Research Management Group (RMG)

Department of Energy
Office of Science
Office of Biological and Environmental Research

Systems Biology Enabled Research on the Role of Microbial Communities in Carbon Cycling


**New $750K-$3M (total costs over 3 yrs) DoE funding opportunity for Stanford faculty with PI eligibility for –omics driven basic research on the contribution of prokaryotic and eukaryotic microbes and microbial communities to carbon cycling processes in terrestrial ecosystems**

Download the guidelines >>   PDF
The guidelines were downloaded by using the FedConnect fedconnect.net public search function with "Systems biology".


Timeline:

Pre-applications (required*): March 4, 2013, 5 p.m. ET via PAMS >>
Full application (by invitation):   April 19, 2013, 11:59, p.m. ET via grants.gov
*Only those applicants that receive notification from DOE encouraging a formal application may submit full applications.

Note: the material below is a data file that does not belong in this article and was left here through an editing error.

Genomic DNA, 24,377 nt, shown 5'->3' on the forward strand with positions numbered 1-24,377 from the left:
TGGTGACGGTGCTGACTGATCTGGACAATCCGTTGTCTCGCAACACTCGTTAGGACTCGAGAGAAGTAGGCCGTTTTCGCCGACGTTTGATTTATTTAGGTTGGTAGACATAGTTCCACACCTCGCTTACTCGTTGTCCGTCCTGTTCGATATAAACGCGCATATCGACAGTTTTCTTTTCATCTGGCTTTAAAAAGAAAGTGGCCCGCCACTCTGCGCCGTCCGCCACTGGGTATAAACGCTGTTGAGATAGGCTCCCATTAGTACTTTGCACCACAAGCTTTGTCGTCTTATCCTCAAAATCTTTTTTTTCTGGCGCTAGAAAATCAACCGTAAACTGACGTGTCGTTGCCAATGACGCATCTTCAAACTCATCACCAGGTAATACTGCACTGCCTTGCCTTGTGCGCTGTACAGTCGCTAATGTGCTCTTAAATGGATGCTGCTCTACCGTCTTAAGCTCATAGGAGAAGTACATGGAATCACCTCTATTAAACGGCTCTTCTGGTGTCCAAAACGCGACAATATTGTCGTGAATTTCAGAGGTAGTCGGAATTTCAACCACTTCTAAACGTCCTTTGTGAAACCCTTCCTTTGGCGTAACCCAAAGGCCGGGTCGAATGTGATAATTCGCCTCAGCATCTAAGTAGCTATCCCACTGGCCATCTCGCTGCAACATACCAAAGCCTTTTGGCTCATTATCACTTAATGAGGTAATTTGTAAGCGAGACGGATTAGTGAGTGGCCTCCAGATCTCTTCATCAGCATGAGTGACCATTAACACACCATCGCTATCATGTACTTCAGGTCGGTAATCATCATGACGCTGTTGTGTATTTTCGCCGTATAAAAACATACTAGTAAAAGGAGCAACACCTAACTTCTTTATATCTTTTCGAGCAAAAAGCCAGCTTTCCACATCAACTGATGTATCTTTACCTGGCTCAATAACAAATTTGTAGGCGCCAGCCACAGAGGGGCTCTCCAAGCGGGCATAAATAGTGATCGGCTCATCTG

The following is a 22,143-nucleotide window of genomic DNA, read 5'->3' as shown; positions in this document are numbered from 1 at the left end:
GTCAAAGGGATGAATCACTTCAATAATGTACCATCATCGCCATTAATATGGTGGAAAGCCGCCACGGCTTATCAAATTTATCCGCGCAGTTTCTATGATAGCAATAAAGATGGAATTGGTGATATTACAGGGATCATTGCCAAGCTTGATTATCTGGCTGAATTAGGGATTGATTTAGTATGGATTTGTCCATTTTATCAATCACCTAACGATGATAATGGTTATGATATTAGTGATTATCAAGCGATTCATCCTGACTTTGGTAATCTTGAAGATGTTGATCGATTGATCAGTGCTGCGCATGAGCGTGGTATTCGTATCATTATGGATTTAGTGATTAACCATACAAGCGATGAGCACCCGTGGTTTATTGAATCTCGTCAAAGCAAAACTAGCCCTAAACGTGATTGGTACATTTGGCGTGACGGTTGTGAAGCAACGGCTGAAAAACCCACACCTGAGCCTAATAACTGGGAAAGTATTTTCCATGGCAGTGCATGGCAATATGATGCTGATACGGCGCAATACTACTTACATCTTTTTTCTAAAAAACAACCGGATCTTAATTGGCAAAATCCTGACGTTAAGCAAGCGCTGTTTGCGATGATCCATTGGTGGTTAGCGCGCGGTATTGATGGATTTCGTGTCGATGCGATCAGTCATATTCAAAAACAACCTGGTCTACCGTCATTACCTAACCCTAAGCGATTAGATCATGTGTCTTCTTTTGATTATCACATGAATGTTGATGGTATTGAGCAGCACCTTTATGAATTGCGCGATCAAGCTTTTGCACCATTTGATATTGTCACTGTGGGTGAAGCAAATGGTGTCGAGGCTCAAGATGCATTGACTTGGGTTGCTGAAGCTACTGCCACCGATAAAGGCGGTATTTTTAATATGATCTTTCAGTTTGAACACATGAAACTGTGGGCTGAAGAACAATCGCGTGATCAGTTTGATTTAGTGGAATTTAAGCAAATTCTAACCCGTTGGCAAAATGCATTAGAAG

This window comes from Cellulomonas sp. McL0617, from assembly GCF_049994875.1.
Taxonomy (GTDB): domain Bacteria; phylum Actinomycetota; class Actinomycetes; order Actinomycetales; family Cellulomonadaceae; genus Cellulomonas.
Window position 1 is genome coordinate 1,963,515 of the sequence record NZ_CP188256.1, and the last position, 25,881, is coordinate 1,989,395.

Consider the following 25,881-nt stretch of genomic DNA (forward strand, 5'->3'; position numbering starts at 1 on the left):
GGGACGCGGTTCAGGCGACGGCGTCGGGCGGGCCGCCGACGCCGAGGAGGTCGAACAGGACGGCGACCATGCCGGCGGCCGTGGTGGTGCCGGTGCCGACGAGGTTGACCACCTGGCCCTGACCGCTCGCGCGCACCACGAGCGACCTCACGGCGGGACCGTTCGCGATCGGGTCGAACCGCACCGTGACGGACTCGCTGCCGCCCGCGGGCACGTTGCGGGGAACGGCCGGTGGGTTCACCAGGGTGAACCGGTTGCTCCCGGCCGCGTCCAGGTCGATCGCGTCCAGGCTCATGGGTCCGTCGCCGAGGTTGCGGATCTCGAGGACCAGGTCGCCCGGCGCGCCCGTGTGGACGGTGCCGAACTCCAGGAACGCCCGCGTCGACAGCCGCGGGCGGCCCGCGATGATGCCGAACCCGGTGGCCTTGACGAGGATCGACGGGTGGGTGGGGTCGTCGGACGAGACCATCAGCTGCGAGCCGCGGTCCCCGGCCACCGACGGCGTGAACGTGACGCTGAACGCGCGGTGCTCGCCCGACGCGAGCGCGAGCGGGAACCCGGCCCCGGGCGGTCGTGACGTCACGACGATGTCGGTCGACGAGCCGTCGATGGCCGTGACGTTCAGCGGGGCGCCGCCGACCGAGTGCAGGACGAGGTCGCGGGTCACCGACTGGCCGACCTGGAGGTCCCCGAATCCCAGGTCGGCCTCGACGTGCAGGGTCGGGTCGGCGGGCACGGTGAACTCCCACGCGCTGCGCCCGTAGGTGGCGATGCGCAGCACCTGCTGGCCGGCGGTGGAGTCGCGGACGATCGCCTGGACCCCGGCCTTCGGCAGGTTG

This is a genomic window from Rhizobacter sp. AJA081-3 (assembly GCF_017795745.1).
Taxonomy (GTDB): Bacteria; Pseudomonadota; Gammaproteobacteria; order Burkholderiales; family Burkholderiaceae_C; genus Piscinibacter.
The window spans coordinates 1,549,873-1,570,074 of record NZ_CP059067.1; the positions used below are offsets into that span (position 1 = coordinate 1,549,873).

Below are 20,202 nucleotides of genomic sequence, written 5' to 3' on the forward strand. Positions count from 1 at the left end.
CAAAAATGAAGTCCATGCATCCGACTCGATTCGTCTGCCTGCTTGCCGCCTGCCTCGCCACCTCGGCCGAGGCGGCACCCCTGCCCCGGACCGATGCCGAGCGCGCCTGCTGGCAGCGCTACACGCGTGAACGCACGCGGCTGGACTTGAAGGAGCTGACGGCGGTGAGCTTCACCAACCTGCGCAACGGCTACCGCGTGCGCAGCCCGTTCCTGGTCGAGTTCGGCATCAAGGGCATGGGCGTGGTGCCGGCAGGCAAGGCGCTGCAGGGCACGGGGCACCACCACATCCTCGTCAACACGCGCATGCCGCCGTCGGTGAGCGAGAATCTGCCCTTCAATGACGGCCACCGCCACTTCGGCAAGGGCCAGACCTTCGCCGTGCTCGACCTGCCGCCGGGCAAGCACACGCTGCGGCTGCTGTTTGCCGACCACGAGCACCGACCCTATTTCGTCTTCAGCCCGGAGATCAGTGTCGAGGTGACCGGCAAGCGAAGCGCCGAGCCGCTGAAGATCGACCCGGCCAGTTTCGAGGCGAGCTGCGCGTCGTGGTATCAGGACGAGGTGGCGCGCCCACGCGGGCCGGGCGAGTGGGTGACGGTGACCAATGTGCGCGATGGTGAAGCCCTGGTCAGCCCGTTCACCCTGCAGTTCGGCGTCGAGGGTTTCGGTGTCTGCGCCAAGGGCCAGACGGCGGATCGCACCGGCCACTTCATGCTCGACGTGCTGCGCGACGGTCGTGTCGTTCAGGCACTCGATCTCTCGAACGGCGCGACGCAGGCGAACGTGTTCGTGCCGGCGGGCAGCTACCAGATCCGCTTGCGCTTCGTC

Eligibility: Stanford faculty with PI eligibility


Amount of funding:
$250,000 to $1M total costs per year for up to 3 years
Applicants may request project support for up to three years, with out-year support contingent on the
availability of funds, progress of the research, and programmatic needs.
Supplemental Funding for Collaboration with the DOE Systems Biology Knowledgebase (see below >>)
Cost sharing is NOT required.


Purpose:

Applications are solicited for –omics driven basic research on the contribution of prokaryotic and
eukaryotic microbes and microbial communities to carbon cycling processes in terrestrial
ecosystems in the following areas:

  • i. Systems biology studies on regulatory and metabolic networks of microbes,
    microbial consortia, and microbe-plant interactions involved in biogeochemical
    cycling of carbon.
    Proposed studies should focus on systems biology research using
    model microbes or microbial consortia that are relevant to large scale carbon cycling
    processes in terrestrial ecosystems. Model systems should be carefully chosen to facilitate